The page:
By Matt Seitz
You may have noticed by now that when you search for something through Google on your phone, it pops up with a series of headlines (sometimes boxes) labeled with a lightning bolt icon and the acronym AMP at the bottom. No, this is not an ad for a popular energy drink, though it could help give a boost to your search engine traffic if you try it out.
According to Google, more searches now happen on mobile devices than desktop, and that gap is widening every day. So it wasn’t surprising when Google announced mobile friendliness as an important part of its search ranking algorithm in early 2015.
To help improve the mobile experience for their users even more, they have created Accelerated Mobile Pages (AMP). AMP is a way for developers to build pages that will load content faster on mobile devices. By installing the AMP code framework, your content can be delivered quicker on mobile devices, creating a better user experience.
So why should your company care about AMP?
Try these statistics on for size:
It is also being reported that AMP will be a ranking signal for Google search engine results pages (SERPs) in the near future.
As you are exploring whether AMP makes sense for your content, here are some other factors to consider.
Improved search ranking
Even though AMP’s search ranking effects are only seen on the mobile front right now, the number of mobile searches is only going up. And as we discussed earlier, mobile search volume is already outnumbering desktop searches.
AMP results are now showing at the top of mobile search results, and it’s only a matter of time before Google officially makes it a part of its mobile search algorithm.
Faster page speed
Page speed is more important to the mobile experience than ever before. Google is treating it as such, as it will have a quantifiable effect on search rankings.
AMP pages can even speed up the load times of responsive design sites. Many of them are built to load to varying-sized screens, but carry unnecessary code in order to do just that, which slows the page load speed. The AMP format creates a mobile-optimized version that automatically strips out the unnecessary elements like the menu bar, footer and pop-ups, to speed up the load time.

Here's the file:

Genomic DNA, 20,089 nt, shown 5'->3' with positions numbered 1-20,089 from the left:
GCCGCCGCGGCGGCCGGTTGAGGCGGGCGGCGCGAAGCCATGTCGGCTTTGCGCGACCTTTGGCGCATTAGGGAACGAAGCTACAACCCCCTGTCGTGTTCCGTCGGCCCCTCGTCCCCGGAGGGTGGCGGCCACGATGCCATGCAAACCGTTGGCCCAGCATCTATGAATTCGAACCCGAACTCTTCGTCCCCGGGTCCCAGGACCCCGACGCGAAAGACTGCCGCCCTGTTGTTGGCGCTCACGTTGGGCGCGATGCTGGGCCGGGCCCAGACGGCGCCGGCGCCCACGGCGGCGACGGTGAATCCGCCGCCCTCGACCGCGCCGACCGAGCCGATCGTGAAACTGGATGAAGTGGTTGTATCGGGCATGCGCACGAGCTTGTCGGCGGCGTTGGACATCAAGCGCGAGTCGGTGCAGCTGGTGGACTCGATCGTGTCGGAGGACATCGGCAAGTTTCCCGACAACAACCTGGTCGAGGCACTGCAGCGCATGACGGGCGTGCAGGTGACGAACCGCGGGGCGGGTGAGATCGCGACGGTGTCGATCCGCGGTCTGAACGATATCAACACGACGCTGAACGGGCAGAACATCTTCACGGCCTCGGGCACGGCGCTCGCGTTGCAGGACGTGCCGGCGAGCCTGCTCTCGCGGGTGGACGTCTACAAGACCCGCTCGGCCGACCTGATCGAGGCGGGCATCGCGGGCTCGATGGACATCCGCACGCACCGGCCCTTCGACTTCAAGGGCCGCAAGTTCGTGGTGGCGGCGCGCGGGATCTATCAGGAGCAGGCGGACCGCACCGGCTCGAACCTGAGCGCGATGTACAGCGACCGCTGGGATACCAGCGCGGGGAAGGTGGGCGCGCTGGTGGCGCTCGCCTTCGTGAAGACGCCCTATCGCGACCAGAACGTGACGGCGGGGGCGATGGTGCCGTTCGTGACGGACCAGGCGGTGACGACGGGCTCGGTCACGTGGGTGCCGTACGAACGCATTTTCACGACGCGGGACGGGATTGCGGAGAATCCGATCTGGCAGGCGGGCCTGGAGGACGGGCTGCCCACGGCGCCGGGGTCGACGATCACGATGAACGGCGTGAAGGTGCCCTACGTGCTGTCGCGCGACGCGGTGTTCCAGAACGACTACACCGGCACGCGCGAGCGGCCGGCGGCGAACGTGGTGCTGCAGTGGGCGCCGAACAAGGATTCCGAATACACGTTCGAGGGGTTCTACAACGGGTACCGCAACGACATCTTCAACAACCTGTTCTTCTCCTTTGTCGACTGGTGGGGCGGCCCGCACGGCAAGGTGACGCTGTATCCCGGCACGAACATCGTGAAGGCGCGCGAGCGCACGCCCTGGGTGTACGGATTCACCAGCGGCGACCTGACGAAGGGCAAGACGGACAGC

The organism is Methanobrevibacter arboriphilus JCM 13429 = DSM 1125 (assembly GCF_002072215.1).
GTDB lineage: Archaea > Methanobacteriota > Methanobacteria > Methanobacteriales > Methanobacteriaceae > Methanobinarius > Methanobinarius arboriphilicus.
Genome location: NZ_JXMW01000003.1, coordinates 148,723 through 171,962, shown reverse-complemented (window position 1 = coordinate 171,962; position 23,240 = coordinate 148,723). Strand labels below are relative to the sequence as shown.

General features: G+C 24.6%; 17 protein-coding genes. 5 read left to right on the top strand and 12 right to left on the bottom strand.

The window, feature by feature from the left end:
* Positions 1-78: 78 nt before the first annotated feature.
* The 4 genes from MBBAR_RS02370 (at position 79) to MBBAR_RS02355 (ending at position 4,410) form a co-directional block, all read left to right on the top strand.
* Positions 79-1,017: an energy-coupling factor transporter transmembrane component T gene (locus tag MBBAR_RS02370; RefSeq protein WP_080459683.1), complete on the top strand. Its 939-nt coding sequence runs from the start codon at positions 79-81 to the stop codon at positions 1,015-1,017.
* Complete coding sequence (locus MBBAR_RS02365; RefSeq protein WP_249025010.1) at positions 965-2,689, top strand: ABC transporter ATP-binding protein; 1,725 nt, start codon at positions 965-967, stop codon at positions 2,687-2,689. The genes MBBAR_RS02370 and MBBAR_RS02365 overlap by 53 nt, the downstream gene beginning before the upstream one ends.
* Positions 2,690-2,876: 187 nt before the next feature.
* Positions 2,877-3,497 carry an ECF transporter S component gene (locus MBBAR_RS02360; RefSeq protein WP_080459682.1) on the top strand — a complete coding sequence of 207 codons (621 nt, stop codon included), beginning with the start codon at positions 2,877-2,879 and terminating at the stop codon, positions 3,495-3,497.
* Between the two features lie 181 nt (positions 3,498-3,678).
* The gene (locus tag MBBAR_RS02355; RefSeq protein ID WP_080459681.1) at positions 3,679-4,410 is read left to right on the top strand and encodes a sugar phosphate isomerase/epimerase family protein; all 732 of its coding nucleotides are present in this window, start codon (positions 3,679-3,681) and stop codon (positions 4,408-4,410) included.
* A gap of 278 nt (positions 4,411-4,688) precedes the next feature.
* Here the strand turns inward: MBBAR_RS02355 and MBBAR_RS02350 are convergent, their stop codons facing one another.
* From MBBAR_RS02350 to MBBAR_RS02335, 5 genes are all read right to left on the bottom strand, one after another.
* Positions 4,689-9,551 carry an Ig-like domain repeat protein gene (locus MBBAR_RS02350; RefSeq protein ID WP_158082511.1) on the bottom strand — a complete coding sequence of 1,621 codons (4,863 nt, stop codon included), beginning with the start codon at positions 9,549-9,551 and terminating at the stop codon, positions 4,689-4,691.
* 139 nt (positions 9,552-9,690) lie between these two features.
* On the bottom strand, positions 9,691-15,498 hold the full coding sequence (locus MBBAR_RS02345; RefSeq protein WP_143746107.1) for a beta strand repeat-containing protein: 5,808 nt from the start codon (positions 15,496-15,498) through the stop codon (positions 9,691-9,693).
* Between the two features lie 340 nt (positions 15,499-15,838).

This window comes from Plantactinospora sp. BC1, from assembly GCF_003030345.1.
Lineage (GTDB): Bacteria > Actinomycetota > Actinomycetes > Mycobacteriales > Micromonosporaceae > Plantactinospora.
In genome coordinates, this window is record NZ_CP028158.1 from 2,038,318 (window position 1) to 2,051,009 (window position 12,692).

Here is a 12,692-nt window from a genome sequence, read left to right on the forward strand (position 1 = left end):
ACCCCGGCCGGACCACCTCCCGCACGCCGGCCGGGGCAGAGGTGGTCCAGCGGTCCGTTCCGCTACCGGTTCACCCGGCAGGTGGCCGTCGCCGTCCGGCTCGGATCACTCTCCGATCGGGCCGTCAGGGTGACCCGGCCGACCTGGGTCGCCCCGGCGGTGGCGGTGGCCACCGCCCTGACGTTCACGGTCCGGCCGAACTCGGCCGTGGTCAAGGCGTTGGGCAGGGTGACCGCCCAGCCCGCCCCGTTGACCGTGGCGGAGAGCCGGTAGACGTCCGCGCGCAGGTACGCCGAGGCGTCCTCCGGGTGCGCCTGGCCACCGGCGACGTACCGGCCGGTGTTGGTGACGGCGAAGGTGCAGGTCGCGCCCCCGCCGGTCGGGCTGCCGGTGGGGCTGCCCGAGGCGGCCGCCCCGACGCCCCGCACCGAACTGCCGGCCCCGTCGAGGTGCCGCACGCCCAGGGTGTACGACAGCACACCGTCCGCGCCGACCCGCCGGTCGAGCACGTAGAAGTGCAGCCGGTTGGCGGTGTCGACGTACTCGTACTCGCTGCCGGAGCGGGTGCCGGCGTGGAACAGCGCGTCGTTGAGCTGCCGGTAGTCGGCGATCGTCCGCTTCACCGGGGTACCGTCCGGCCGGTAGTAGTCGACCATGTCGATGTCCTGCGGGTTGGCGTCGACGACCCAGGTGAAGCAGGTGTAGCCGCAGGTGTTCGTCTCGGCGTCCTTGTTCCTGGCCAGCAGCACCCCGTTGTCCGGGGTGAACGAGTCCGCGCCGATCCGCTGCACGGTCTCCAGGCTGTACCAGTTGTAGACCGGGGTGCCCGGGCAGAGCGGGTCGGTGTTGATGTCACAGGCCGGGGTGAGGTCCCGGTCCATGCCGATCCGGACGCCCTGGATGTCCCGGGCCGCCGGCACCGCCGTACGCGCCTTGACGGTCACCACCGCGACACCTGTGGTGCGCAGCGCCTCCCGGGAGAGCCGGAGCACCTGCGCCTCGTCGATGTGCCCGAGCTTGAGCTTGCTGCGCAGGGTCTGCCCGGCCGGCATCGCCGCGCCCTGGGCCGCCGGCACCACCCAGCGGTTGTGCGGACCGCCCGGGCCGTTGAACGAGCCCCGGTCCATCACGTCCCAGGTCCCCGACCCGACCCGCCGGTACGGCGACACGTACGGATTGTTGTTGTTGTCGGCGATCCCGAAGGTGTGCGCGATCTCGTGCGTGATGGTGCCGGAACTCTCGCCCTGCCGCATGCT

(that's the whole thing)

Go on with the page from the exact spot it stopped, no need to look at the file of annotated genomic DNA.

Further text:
Higher conversion rates
That same fast page speed has a direct correlation with conversion rates. Any delays on a site’s load speed can cause a visitor to find the information, or product, they need elsewhere. So AMP’s fast page speed could have a measurable effect on your site’s conversion rate, and help retain customers through the buying cycle.
Better ad integration
Viewing rates of AMP ads have been significantly higher across more than 80 percent of publishers thus far. Click through rates have been higher for more than 90 publishers with AMP-optimized ads. Again, showing the effect that AMP pages can have to your bottom line.
The only drawbacks I have seen so far are from sites that have a lot of large imagery and video content, as you are limited in that area in order to increase page load speed. It’s also important to note that custom site styling may be stripped in the AMP code to increase page load speed.
There are still ways to make sure you have the appropriate content for visitors on your page, though you may need to tweak the organization of your pages. That is why I would recommend starting with your company blog first, before implanting the AMP framework sitewide.
To discuss the AMP platform in more detail, or to start getting it setup on your site, contact Matt Seitz at firstname.lastname@example.org or 440-605-7106.